With an insider’s eye, Hot Dish tracks the tastiest bits of Minnesota’s political scene and keep you up-to-date on those elected to serve you.

Contributors in Minnesota: Patrick Condon, Baird Helgeson, Patricia Lopez, Jim Ragsdale, Abby Simons, Rachel E. Stassen-Berger and Glen Stubbe. Contributors in D.C.: Allison Sherry, Corey Mitchell and Jim Spencer.

Posts about National campaigns

Democratic Sen. Amy Klobuchar heads back to Iowa

Posted by: Allison Sherry Updated: July 21, 2014 - 10:11 AM

WASHINGTON -- Democratic Sen. Amy Klobuchar is heading to Iowa in August.

The senator has plans to campaign for Democratic Senate candidate Bruce Braley who is vying against GOP state Sen. Joni Ernst in an open seat.

A Klobuchar aide confirmed over the weekend that Minnesota's senior senator would be campaigning for Braley Aug. 23.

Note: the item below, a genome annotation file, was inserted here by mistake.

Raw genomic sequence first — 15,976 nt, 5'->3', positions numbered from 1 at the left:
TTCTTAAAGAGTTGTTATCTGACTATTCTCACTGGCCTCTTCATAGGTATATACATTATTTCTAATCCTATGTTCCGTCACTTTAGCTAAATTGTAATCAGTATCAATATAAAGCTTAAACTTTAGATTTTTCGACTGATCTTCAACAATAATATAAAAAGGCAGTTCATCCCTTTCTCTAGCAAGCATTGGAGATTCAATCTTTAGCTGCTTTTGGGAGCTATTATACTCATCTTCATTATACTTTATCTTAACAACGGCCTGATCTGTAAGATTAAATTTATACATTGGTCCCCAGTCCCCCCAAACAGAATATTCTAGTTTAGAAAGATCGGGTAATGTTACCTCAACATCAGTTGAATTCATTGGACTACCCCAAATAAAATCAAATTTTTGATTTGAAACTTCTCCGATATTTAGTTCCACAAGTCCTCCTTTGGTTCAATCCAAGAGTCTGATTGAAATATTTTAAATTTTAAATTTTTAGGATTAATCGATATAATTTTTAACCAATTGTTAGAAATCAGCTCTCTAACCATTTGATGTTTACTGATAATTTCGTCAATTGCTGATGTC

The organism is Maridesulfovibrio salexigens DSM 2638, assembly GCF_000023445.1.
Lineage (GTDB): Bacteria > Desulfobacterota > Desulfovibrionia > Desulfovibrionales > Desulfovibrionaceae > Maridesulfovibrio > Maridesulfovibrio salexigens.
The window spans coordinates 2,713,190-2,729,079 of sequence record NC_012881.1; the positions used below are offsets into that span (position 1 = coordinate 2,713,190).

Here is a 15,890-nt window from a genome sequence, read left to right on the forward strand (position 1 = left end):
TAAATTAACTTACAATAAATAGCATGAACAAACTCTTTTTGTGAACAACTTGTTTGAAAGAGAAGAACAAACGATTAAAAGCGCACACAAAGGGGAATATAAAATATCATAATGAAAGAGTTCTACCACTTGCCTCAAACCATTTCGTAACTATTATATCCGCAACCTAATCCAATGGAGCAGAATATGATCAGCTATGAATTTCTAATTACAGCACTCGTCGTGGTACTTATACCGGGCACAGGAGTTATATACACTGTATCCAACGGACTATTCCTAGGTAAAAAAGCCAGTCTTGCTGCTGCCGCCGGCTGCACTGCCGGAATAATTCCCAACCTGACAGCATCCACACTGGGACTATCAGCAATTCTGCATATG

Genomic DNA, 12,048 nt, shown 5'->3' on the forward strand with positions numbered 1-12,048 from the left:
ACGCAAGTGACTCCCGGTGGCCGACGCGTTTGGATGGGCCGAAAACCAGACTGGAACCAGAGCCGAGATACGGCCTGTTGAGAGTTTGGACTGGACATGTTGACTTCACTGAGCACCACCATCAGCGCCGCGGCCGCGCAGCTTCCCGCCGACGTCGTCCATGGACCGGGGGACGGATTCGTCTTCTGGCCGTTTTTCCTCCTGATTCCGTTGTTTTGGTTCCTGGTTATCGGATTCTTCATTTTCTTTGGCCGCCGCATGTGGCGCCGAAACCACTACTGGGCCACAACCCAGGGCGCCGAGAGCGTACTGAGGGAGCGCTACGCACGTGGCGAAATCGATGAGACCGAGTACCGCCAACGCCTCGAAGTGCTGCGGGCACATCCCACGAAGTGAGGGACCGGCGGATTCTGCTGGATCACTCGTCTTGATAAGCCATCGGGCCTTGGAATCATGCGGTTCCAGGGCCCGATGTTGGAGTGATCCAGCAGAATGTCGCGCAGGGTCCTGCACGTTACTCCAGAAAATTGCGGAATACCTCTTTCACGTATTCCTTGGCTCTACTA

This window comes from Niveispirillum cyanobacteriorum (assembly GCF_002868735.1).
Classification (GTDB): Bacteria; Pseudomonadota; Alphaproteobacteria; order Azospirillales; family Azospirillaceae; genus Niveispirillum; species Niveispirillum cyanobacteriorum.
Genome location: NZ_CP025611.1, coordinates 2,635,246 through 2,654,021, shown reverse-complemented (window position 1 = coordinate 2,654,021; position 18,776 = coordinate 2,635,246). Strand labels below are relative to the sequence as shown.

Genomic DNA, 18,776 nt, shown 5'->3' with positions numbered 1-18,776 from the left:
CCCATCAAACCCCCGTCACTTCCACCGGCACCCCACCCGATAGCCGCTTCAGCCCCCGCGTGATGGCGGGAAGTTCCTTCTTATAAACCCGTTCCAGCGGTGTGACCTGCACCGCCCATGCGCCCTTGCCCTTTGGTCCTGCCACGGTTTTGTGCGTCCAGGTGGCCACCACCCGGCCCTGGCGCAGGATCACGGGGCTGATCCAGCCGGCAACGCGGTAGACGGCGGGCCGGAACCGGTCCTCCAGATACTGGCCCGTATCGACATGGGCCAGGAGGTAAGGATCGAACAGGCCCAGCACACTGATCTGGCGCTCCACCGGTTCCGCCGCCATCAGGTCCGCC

Iowa is the first-in-the-nation presidential primary contest, which always means the state is a veritable runway for presidential hopefuls and those with higher ambitions -- even in off-years.

The Iowa precinct caucuses are the first week of January in 2016.

Former Gov. Quie backs Abeler in GOP U.S. Senate race

Posted by: Rachel E. Stassen-Berger Updated: July 7, 2014 - 1:50 PM

Republican U.S. Senate candidate Jim Abeler told supporters Monday that he had picked up the support of former Gov. Al Quie in his primary run against better funded Senate candidate Mike McFadden.

"Jim continues to connect with the people all across Minnesota," Abeler said in an email.

In the missive, Abeler notes that rival McFadden has cash and established support on his side. McFadden won the the GOP endorsement to vie against Democratic U.S. Sen. Al Franken in May and has raised almost $3 million to Abeler's $112,000, as of their last reports.

But Abeler told supporters he sees 'shades of" the Virginia House race that saw U.S. House Majority Leader Eric Cantor's surprise upset to little funded upstart David Brat last month in Minnesota.

"Simply spending a lot of money does not assure a good outcome," Abeler said. "Wasted money in one campaign does mean that other campaigns, such as critical MN House seats or the governor's race risk becoming underfunded because of unnecessary resource drain."